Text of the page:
Suspect Charged in Cathedral Vandalism Released to Halfway House

Police and prosecutors also believe Jiamei Tian is connected to several acts of similar vandalism, including at the Lincoln Memorial, a church and at a Smithsonian statue

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    A D.C. judge ordered vandalism suspect Jiamei Tian released to a halfway house, while wearing an ankle monitoring bracelet. News4's Mark Segraves reports on new evidence linking her to the green paint vandalism at the Lincoln Memorial.

    A woman charged with defacing the Washington National Cathedral with green paint was released to a halfway house during a hearing Friday.

    Jia M. Tian, 58, has been charged with damaging two chapels within the cathedral with a soda can of green paint on Monday.

    The judge said that continuing to hold her without bond breaches the presumption of innocence under the law. Tian was ordered to undergo electronic monitoring and is not permitted to have social visits at the halfway house, reported News4's Mark Segraves.

    She is due in back court Aug. 26.

    During Friday's hearing, authorities said that a footprint found at the Lincoln Memorial in the wake of a vandalism there last week matches the shoe Tian was wearing when she was arrested at the National Cathedral on Monday, Segraves reported.

    Although Tian has only been charged in the cathedral case, authorities say they believe she's connected to several similar acts of vandalism: at the Lincoln Memorial, at a Logan Circle church and on the pedestal of a Smithsonian statue.

    A high-ranking police source told News4 that Tian is seen on surveillance video at the Lincoln Memorial.

    However, another detective who took the stand during Friday's hearing said he personally hadn't seen any video evidence of Tian there.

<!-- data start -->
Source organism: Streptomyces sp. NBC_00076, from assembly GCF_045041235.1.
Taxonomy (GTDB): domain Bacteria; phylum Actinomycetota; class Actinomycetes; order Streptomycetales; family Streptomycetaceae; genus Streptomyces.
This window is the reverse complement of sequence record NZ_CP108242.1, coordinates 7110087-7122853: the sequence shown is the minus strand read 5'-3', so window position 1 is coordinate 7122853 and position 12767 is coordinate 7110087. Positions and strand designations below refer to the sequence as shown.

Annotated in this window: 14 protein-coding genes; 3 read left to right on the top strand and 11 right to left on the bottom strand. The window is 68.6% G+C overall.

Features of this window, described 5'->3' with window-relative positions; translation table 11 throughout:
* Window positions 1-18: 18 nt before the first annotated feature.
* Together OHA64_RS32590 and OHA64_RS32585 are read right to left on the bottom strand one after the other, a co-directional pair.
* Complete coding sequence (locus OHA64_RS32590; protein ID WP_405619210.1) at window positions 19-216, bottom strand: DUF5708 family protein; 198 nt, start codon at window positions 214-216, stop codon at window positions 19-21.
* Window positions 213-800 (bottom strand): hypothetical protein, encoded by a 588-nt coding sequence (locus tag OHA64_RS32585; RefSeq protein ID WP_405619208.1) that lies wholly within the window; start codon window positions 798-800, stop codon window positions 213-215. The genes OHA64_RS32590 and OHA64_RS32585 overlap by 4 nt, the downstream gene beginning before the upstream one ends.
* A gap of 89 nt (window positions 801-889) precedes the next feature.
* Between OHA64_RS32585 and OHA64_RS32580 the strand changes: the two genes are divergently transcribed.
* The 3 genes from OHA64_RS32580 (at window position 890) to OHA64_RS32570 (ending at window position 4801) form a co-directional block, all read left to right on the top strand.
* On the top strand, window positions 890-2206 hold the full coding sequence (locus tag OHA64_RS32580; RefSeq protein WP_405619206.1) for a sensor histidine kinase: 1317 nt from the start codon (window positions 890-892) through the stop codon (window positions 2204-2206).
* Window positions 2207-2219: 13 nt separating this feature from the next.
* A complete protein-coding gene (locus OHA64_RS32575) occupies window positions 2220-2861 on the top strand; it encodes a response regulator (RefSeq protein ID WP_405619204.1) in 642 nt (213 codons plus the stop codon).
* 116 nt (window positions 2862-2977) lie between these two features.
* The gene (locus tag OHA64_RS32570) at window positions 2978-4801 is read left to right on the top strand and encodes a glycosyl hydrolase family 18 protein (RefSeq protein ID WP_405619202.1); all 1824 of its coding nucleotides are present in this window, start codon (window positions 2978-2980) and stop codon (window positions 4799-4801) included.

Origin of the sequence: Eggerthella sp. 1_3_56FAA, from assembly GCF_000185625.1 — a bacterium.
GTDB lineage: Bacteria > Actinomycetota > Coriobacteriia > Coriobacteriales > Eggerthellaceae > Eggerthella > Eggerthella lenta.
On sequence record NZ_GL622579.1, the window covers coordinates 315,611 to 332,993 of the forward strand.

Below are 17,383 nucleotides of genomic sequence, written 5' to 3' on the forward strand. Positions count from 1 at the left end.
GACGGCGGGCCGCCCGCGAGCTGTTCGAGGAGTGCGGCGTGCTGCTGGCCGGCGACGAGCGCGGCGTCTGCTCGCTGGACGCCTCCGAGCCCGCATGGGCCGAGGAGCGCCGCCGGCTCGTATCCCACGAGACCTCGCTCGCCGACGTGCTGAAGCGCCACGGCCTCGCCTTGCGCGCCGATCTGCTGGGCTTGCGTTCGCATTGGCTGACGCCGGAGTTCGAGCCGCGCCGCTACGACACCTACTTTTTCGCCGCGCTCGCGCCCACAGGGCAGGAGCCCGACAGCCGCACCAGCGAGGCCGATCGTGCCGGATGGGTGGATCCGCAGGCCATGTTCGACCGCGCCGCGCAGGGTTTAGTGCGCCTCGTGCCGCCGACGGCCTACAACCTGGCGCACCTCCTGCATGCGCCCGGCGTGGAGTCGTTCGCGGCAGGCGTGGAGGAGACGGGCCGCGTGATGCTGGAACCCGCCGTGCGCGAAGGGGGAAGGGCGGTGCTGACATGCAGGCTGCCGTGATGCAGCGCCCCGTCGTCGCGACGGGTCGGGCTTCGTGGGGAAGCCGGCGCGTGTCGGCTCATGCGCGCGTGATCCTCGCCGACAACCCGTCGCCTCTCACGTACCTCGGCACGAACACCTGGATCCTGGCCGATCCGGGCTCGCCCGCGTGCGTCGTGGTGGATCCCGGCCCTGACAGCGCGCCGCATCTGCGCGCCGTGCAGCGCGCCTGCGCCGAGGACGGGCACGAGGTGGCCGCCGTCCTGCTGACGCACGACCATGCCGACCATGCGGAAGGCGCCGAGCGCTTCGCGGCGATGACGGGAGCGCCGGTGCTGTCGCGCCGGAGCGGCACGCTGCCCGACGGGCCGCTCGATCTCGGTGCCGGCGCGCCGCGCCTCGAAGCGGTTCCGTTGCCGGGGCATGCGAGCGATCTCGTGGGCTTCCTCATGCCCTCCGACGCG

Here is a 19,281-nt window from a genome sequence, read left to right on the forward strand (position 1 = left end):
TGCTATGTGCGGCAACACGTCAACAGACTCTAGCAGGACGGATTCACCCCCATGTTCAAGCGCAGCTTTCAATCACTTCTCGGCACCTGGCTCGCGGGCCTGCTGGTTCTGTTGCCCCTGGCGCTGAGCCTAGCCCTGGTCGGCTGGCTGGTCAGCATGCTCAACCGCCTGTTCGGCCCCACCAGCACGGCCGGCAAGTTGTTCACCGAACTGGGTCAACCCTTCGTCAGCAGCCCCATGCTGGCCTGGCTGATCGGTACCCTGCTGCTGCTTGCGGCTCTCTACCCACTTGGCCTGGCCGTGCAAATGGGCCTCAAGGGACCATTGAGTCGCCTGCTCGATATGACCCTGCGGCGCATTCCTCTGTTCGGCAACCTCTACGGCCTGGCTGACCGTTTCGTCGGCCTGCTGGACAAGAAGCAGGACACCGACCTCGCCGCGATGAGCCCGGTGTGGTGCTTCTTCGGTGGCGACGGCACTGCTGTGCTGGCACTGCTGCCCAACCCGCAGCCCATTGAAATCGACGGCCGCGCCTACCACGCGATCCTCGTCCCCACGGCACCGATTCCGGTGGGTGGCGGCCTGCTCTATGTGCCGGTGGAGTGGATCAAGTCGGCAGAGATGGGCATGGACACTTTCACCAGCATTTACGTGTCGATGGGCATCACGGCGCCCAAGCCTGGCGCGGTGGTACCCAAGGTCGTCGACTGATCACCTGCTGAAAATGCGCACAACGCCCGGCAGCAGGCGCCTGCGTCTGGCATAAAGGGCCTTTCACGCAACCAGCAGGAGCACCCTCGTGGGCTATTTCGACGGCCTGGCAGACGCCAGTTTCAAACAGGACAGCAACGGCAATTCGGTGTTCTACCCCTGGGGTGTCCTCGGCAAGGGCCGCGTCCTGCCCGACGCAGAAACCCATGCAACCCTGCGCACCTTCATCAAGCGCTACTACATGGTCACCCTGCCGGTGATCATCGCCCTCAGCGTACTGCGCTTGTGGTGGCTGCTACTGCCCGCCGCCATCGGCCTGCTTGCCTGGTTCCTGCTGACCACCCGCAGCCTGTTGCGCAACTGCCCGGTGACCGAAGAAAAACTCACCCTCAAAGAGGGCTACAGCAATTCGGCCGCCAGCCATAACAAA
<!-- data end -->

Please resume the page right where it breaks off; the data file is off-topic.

Earlier in the week, Tian was ordered held without bond after prosecutors called her a flight risk and a danger to the community. They said she apparently came to D.C. solely with the intent to deface property.

    Tian has a Chinese passport. She was traveling in Washington on a tourist visa that expired July 27.

    The defense said earlier in the week there was no evidence linking Tian to the other vandalism cases.

    Authorities haven't revealed a possible motive.

    The green paint has proven difficult to remove. Crews are trying to use products that won't damage the defaced marble and granite.

    On Thursday, six days after the damage at the Lincoln Memorial was discovered, National Park Service officials said that three areas of the Lincoln statue still show faint signs of green staining.

    Conservators are hoping a fourth cleaning process will remove the last signs of the vandalism.

    At Luther Church in Logan Circle, crews have been able to remove all the paint from the wood inside the church, but the pipes of the organ will have to be removed and shipped to Georgia to be cleaned by hand. The white paint used in that incident was mixed with feces and urine.

    Church officials said insurance will cover most of the cost. The church is expected to be open for services Sunday.

    NOTE: Police initially identified the suspect as Jiamei Tian.

     

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